one thing with every show we played including dunk is that the entire crowd is there for every band even they don’t know who they are. They are there for the music not to hang at the bar and drink.

Touring must be very taxing in several ways. Was there a specific thing/set of things that you did to stay sane? What was the first thing you did when you got back?


It’s pretty exhausting. Personally, its important for me to take time away from the group to just relax or meditate, clear all the internal noise that you pick up along the way, and also to try eat healthy as often as possible and get enough rest – not always possible, but something to strive for! First thing i did when I got back was Eat a massive tasty meal


How did you decide on a set list for the tour?


We generally craft a set list with a specific intent – we want to be able to keep the right kind of flow as well as the right kind of energy – we had 2 different sets for Europe – One longer and more ambient/pretty sounding set for Dunk and Pelagic and one shorter (30min) set with all our intenser tracks crammed in for the Metal shows with Jinjer.


What was one of your favourite things about the tour?


Just hanging out in Berlin on our off days, wandering around and taking it in. Such a vibey place with so much interesting history.


Were there any stand-out moments for you guys? Any interesting stories?


The Stand out moment for me and I think i can speak for everyone was Dunk Fest. It was our first show so we were all fresh and bright eyed, and to see a festival with such a beautiful venue, amazing bands (seriously every band was mind blowing), awesome passionate people from all over the world and of course to perform to a packed out tent with the most insane lighting rig ever. Was really special!


Even though you’ve played in some very cool places, what is your performance bucket list?


Super keen to go to Asia! Japan would be one of the tops! Playing Dunk again would also be a bucket list 😛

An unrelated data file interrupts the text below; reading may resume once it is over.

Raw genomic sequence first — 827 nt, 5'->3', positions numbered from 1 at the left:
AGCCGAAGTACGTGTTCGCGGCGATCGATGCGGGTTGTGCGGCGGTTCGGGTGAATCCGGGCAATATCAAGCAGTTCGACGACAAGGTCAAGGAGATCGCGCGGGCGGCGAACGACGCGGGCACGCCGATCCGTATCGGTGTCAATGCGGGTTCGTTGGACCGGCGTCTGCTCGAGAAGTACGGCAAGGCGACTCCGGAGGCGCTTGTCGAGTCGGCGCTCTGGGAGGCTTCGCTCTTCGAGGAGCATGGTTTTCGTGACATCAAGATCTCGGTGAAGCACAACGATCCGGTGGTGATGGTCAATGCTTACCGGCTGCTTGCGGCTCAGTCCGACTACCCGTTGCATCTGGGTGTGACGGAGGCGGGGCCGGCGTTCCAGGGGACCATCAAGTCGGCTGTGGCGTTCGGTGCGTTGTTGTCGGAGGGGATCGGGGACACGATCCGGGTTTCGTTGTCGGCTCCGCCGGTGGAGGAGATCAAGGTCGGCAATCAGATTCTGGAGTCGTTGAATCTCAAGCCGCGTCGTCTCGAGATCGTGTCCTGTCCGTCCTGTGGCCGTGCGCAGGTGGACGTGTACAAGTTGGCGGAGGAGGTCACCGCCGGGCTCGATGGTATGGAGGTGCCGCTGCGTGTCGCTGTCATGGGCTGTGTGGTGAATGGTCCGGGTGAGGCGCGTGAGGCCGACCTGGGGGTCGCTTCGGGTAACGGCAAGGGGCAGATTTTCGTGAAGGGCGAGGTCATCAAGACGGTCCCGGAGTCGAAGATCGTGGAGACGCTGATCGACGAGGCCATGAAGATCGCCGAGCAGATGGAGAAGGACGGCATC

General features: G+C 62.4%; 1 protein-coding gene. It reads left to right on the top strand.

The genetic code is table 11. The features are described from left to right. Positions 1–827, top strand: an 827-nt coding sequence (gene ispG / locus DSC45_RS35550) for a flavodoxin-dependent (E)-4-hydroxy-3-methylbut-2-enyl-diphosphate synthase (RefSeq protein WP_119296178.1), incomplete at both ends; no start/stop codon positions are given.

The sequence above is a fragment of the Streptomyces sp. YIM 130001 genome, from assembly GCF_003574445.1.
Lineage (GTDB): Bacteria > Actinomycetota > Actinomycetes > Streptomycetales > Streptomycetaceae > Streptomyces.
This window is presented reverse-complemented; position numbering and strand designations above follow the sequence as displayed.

What were some your expectations when heading over? Had any of you been to Germany before?


Nope we were all Deutschland virgins. We expected it to be super clean, efficient and full of interesting places and our expectations were met (and exceeded!)


Being away from home in an unfamiliar country must have had its challenges. What difficulties did you face along the way?


Europe is pretty easy going generally, but some of the main difficulties were sensitive budgets and Rand Euro Conversions (eeek!), getting sick, keeping energy up and dealing with General grumpiness and irritability among the group.


How is it adjusting to normal life after coming back from something like that?


I only arrived last night so I’m not sure yet – but from travel missions before i know it takes a few days. I feel quite energized though and i think we all feel a lot of inspiration and keen to get things moving even higher.


What lessons do you feel South Africa can learn from their music scene?


Taking yourself seriously and being super professional even when you don’t think you are, never going on stage unless you got your shit together – In such a competitive market there is no place for “Rock and Roll, lets get fucked Whatever”!

Lastly taking sound and lights as the most important aspects of the show, punctuality and being super quick to be on and off stage.

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Interviewed by:

Roushan Van Niekerk